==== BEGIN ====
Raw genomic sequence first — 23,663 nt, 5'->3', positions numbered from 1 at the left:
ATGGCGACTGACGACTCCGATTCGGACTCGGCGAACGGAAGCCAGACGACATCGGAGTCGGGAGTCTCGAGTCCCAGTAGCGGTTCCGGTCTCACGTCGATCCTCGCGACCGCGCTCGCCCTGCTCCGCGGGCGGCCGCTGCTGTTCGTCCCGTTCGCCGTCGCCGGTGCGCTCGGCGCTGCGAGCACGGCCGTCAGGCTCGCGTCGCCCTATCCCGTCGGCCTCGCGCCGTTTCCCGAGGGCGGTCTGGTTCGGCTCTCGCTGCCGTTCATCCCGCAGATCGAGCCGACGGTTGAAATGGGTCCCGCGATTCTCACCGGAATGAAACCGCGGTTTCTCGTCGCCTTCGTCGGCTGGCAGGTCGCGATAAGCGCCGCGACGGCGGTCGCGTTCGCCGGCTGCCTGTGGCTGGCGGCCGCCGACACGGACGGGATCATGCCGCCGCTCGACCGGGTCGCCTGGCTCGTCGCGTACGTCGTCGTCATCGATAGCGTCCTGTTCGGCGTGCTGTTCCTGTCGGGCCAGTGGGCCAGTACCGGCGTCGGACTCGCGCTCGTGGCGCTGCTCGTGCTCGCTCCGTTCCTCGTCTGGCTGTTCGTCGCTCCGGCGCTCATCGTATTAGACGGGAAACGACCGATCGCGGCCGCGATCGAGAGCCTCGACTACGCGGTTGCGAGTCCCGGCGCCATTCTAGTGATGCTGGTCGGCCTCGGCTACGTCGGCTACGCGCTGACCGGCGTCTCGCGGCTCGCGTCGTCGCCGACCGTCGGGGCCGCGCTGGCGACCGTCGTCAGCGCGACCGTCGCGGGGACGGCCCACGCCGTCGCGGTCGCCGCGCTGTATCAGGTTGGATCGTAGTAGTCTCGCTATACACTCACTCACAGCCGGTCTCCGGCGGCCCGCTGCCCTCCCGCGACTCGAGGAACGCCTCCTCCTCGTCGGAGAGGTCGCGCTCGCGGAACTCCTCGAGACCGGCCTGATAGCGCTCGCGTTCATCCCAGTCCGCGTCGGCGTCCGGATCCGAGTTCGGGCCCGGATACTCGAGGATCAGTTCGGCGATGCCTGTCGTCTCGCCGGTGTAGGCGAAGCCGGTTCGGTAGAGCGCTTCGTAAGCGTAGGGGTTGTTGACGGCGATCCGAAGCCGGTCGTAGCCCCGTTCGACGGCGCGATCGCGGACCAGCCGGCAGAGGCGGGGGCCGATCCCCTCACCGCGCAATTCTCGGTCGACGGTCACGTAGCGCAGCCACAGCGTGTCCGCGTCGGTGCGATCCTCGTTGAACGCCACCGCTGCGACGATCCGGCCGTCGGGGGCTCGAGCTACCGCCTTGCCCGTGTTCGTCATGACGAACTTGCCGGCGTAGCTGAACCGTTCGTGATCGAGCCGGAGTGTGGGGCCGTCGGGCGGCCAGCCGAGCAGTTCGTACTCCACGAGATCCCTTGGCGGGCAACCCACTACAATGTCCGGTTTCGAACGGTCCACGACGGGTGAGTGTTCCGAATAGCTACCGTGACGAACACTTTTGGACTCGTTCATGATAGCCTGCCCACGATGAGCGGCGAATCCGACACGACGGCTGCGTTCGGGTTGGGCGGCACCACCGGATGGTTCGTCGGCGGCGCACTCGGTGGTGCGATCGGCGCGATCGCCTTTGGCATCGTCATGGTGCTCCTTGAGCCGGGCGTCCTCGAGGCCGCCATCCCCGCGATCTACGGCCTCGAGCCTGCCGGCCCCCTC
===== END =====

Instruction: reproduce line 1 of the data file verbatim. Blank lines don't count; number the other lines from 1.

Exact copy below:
Raw genomic sequence first — 23,663 nt, 5'->3', positions numbered from 1 at the left: